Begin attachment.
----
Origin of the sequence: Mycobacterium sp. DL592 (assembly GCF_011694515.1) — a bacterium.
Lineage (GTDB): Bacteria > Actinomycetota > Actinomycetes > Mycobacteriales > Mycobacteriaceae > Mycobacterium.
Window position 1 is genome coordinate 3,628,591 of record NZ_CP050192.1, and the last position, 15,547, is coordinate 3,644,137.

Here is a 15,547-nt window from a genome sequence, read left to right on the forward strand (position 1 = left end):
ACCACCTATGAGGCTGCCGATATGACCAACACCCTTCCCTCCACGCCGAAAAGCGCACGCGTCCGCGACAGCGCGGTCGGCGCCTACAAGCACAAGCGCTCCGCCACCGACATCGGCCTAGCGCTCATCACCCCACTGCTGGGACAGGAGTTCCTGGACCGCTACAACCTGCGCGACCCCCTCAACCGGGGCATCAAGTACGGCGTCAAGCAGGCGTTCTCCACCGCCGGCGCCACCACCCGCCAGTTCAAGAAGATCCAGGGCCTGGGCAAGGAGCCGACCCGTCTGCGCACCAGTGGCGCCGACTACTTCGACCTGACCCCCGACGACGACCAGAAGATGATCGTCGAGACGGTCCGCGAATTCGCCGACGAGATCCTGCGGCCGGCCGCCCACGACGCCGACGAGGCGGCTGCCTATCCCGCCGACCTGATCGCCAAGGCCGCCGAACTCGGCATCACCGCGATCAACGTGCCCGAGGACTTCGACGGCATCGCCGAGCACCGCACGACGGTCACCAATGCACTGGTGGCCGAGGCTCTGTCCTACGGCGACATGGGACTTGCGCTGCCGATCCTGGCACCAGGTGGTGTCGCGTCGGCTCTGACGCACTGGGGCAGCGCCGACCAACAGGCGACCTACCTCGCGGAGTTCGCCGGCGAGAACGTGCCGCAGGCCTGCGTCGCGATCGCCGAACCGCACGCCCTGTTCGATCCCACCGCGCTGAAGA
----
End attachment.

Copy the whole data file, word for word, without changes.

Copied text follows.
Origin of the sequence: Mycobacterium sp. DL592 (assembly GCF_011694515.1) — a bacterium.
Lineage (GTDB): Bacteria > Actinomycetota > Actinomycetes > Mycobacteriales > Mycobacteriaceae > Mycobacterium.
Window position 1 is genome coordinate 3,628,591 of record NZ_CP050192.1, and the last position, 15,547, is coordinate 3,644,137.

Here is a 15,547-nt window from a genome sequence, read left to right on the forward strand (position 1 = left end):
ACCACCTATGAGGCTGCCGATATGACCAACACCCTTCCCTCCACGCCGAAAAGCGCACGCGTCCGCGACAGCGCGGTCGGCGCCTACAAGCACAAGCGCTCCGCCACCGACATCGGCCTAGCGCTCATCACCCCACTGCTGGGACAGGAGTTCCTGGACCGCTACAACCTGCGCGACCCCCTCAACCGGGGCATCAAGTACGGCGTCAAGCAGGCGTTCTCCACCGCCGGCGCCACCACCCGCCAGTTCAAGAAGATCCAGGGCCTGGGCAAGGAGCCGACCCGTCTGCGCACCAGTGGCGCCGACTACTTCGACCTGACCCCCGACGACGACCAGAAGATGATCGTCGAGACGGTCCGCGAATTCGCCGACGAGATCCTGCGGCCGGCCGCCCACGACGCCGACGAGGCGGCTGCCTATCCCGCCGACCTGATCGCCAAGGCCGCCGAACTCGGCATCACCGCGATCAACGTGCCCGAGGACTTCGACGGCATCGCCGAGCACCGCACGACGGTCACCAATGCACTGGTGGCCGAGGCTCTGTCCTACGGCGACATGGGACTTGCGCTGCCGATCCTGGCACCAGGTGGTGTCGCGTCGGCTCTGACGCACTGGGGCAGCGCCGACCAACAGGCGACCTACCTCGCGGAGTTCGCCGGCGAGAACGTGCCGCAGGCCTGCGTCGCGATCGCCGAACCGCACGCCCTGTTCGATCCCACCGCGCTGAAGA